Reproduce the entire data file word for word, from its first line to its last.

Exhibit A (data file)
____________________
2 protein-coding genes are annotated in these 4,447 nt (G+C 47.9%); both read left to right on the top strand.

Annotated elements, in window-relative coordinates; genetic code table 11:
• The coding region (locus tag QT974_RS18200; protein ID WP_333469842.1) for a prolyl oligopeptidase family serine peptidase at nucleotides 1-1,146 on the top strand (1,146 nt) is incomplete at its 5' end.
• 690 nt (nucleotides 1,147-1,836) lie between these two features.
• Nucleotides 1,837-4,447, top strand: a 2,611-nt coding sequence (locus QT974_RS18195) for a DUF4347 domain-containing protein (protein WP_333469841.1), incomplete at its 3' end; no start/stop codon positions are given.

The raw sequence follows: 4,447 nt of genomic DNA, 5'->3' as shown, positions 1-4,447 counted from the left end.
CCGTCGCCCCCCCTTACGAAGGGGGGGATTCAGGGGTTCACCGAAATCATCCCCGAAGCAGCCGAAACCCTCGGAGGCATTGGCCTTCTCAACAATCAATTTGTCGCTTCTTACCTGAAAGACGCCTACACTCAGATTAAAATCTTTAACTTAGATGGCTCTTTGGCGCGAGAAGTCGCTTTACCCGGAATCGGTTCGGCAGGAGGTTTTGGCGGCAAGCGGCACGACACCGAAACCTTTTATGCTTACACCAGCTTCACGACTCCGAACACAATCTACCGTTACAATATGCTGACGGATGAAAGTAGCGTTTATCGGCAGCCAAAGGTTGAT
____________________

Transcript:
2 protein-coding genes are annotated in these 4,447 nt (G+C 47.9%); both read left to right on the top strand.

Annotated elements, in window-relative coordinates; genetic code table 11:
• The coding region (locus tag QT974_RS18200; protein ID WP_333469842.1) for a prolyl oligopeptidase family serine peptidase at nucleotides 1-1,146 on the top strand (1,146 nt) is incomplete at its 5' end.
• 690 nt (nucleotides 1,147-1,836) lie between these two features.
• Nucleotides 1,837-4,447, top strand: a 2,611-nt coding sequence (locus QT974_RS18195) for a DUF4347 domain-containing protein (protein WP_333469841.1), incomplete at its 3' end; no start/stop codon positions are given.

The raw sequence follows: 4,447 nt of genomic DNA, 5'->3' as shown, positions 1-4,447 counted from the left end.
CCGTCGCCCCCCCTTACGAAGGGGGGGATTCAGGGGTTCACCGAAATCATCCCCGAAGCAGCCGAAACCCTCGGAGGCATTGGCCTTCTCAACAATCAATTTGTCGCTTCTTACCTGAAAGACGCCTACACTCAGATTAAAATCTTTAACTTAGATGGCTCTTTGGCGCGAGAAGTCGCTTTACCCGGAATCGGTTCGGCAGGAGGTTTTGGCGGCAAGCGGCACGACACCGAAACCTTTTATGCTTACACCAGCTTCACGACTCCGAACACAATCTACCGTTACAATATGCTGACGGATGAAAGTAGCGTTTATCGGCAGCCAAAGGTTGAT